The construction industry is grappling with several challenges today. Between labor shortages, sustainability concerns, and the need for digital transformation, it’s more important than ever for AEC professionals to adapt and innovate.
Alan Muse, Global Director of the Built Environment at the Royal Institute of Chartered Surveyors (RICS), is passionate about all of these things. Alan specializes in project and cost management schemes and has more than 40 years of experience in the construction industry.
In his current role, he works closely with Chartered Surveyors and strives to develop better international standards and policies. Alan is also a strong believer in the importance of upskilling and education, particularly in today’s modern construction landscape.
Leaders can look forward to learning more about these topics in Alan’s articles for our newly launched Digital Builder Insider program. He has an independent perspective on the construction sector and he hopes to spark conversations on how we as an industry can perform better.
Keep reading to find out more about Alan and what he plans to write about as part of our Digital Builder Insider series.
Tell me about yourself and what you specialize in?
I specialize in the project and cost management of global construction and infrastructure projects, with over 40 years of experience in the industry. My present role is Global Director of the Built Environment at the RICS, where I develop standards for the profession and liaise with markets around the world to improve practice and educate professionals. New challenges for the industry centering around sustainability, digitalization and improving performance and predictability are of a particular interest.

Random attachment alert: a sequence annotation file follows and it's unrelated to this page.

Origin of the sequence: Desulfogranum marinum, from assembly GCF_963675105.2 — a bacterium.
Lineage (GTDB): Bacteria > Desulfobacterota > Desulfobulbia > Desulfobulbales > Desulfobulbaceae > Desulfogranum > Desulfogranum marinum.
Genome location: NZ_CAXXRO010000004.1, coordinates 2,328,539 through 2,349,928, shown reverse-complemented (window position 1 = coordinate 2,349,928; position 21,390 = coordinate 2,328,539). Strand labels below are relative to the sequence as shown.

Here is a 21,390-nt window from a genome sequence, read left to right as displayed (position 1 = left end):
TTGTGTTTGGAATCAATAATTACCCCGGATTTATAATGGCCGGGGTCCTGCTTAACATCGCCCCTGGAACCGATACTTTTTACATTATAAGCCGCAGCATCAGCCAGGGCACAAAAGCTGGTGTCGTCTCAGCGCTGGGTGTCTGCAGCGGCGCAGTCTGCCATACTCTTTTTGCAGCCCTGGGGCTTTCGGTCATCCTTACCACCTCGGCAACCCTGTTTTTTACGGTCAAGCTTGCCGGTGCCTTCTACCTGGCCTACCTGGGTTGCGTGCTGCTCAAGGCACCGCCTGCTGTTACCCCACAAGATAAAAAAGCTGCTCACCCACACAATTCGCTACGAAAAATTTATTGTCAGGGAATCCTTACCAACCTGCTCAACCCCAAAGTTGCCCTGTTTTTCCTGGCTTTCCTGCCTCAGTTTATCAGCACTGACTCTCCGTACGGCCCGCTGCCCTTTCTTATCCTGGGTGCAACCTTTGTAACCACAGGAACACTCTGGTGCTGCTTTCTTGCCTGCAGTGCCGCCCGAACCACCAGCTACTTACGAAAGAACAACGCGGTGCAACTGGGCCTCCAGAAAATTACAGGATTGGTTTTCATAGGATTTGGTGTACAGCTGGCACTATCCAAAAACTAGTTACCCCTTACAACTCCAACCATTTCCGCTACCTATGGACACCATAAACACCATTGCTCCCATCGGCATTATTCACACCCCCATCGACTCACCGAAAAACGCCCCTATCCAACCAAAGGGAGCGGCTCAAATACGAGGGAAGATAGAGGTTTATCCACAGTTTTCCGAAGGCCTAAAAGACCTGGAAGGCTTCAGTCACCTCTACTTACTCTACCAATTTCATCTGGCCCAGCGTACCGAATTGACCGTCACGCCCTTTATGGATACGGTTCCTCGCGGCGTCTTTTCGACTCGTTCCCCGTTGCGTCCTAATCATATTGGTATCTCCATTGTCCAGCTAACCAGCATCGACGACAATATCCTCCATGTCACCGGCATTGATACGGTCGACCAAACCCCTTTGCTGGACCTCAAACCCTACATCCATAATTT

How did you get into the construction industry?
When I was considering careers at school, a teacher mentioned that my interest in buildings, economics and mathematics might be well served by pursuing a career in construction economics and quantity surveying. Once I found out more, I was hooked and decided to do a degree in quantity surveying. From there, the immense variety of different projects and teams has continued to attract me.
Why are you passionate about sustainability and digital transformation in construction?
It has been said before, but I really do believe that the industry is now at a tipping point. A perfect storm of technological innovation, sustainability imperatives, and a real need to catch up with other industries in product delivery present both a huge challenge and a unique opportunity for construction. This will necessitate a change in culture in the industry, upskilling, and much better interdisciplinary working. I am passionate about working to achieve this.
Is there a project or person in the industry that inspires you to build better or differently?
The industry has delivered some fantastic and iconic projects–such as the Sydney Opera House and the Channel tunnel. Unfortunately, they have (quite often) been synonymous with large time and cost overruns. The challenge for the industry is to build productively and efficiently even when the project is bespoke and unusual–and to close the performance gap between what is designed and how the building or asset performs in operation. We need to truly learn the lessons from previous projects and apply the new standards and technology that can improve performance.
What can readers expect to learn about from you?
I have an independent stance. I have no axe to grind. I hope my thoughts will engender some genuine debate on the issues that are important in improving construction.
What’s one “tool” you can’t live without and why?
Coffee. It’s warm and friendly and makes me think.